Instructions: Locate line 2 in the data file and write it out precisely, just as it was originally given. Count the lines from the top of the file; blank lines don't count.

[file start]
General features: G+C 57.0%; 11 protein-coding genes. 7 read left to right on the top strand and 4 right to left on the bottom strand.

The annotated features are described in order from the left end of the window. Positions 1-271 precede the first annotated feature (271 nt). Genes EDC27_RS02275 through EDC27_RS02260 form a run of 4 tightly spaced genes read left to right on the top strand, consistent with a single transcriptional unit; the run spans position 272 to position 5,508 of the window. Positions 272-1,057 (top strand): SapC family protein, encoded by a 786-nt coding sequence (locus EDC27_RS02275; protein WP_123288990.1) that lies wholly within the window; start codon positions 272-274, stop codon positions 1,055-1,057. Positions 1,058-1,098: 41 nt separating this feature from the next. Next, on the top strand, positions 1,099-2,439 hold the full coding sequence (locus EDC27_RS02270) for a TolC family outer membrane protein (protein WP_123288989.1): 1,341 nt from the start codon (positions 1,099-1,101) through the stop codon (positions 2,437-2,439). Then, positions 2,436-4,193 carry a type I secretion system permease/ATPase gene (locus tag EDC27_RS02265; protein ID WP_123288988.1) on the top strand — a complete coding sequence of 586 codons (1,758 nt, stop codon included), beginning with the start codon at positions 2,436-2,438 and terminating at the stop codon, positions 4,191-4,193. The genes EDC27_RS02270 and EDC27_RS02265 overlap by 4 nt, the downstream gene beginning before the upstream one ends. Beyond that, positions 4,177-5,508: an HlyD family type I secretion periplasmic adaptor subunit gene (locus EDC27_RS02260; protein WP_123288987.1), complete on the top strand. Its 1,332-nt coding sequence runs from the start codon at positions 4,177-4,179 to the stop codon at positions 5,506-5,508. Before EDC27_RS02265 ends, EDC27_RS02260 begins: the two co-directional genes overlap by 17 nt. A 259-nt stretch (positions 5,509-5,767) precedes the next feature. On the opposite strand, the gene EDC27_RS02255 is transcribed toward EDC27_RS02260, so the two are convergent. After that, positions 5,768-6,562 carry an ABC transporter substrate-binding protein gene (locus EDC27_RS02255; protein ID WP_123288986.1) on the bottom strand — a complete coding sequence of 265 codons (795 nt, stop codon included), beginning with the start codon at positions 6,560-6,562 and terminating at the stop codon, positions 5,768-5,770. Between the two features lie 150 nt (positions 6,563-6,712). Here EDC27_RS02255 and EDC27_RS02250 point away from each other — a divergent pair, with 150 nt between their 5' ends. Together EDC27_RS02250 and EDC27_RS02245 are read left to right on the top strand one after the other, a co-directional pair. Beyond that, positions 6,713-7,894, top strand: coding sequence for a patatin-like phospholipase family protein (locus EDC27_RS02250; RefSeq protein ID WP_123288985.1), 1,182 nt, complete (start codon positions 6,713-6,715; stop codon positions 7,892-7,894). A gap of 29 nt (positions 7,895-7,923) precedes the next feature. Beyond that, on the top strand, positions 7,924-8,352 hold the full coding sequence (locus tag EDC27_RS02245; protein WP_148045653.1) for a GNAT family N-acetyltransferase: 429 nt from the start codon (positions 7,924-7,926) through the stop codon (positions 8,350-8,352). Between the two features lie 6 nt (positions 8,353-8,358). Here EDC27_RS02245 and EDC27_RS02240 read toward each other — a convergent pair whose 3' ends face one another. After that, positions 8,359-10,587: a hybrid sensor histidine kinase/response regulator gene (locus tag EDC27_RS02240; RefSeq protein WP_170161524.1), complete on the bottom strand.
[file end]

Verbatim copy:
The annotated features are described in order from the left end of the window. Positions 1-271 precede the first annotated feature (271 nt). Genes EDC27_RS02275 through EDC27_RS02260 form a run of 4 tightly spaced genes read left to right on the top strand, consistent with a single transcriptional unit; the run spans position 272 to position 5,508 of the window. Positions 272-1,057 (top strand): SapC family protein, encoded by a 786-nt coding sequence (locus EDC27_RS02275; protein WP_123288990.1) that lies wholly within the window; start codon positions 272-274, stop codon positions 1,055-1,057. Positions 1,058-1,098: 41 nt separating this feature from the next. Next, on the top strand, positions 1,099-2,439 hold the full coding sequence (locus EDC27_RS02270) for a TolC family outer membrane protein (protein WP_123288989.1): 1,341 nt from the start codon (positions 1,099-1,101) through the stop codon (positions 2,437-2,439). Then, positions 2,436-4,193 carry a type I secretion system permease/ATPase gene (locus tag EDC27_RS02265; protein ID WP_123288988.1) on the top strand — a complete coding sequence of 586 codons (1,758 nt, stop codon included), beginning with the start codon at positions 2,436-2,438 and terminating at the stop codon, positions 4,191-4,193. The genes EDC27_RS02270 and EDC27_RS02265 overlap by 4 nt, the downstream gene beginning before the upstream one ends. Beyond that, positions 4,177-5,508: an HlyD family type I secretion periplasmic adaptor subunit gene (locus EDC27_RS02260; protein WP_123288987.1), complete on the top strand. Its 1,332-nt coding sequence runs from the start codon at positions 4,177-4,179 to the stop codon at positions 5,506-5,508. Before EDC27_RS02265 ends, EDC27_RS02260 begins: the two co-directional genes overlap by 17 nt. A 259-nt stretch (positions 5,509-5,767) precedes the next feature. On the opposite strand, the gene EDC27_RS02255 is transcribed toward EDC27_RS02260, so the two are convergent. After that, positions 5,768-6,562 carry an ABC transporter substrate-binding protein gene (locus EDC27_RS02255; protein ID WP_123288986.1) on the bottom strand — a complete coding sequence of 265 codons (795 nt, stop codon included), beginning with the start codon at positions 6,560-6,562 and terminating at the stop codon, positions 5,768-5,770. Between the two features lie 150 nt (positions 6,563-6,712). Here EDC27_RS02255 and EDC27_RS02250 point away from each other — a divergent pair, with 150 nt between their 5' ends. Together EDC27_RS02250 and EDC27_RS02245 are read left to right on the top strand one after the other, a co-directional pair. Beyond that, positions 6,713-7,894, top strand: coding sequence for a patatin-like phospholipase family protein (locus EDC27_RS02250; RefSeq protein ID WP_123288985.1), 1,182 nt, complete (start codon positions 6,713-6,715; stop codon positions 7,892-7,894). A gap of 29 nt (positions 7,895-7,923) precedes the next feature. Beyond that, on the top strand, positions 7,924-8,352 hold the full coding sequence (locus tag EDC27_RS02245; protein WP_148045653.1) for a GNAT family N-acetyltransferase: 429 nt from the start codon (positions 7,924-7,926) through the stop codon (positions 8,350-8,352). Between the two features lie 6 nt (positions 8,353-8,358). Here EDC27_RS02245 and EDC27_RS02240 read toward each other — a convergent pair whose 3' ends face one another. After that, positions 8,359-10,587: a hybrid sensor histidine kinase/response regulator gene (locus tag EDC27_RS02240; RefSeq protein WP_170161524.1), complete on the bottom strand.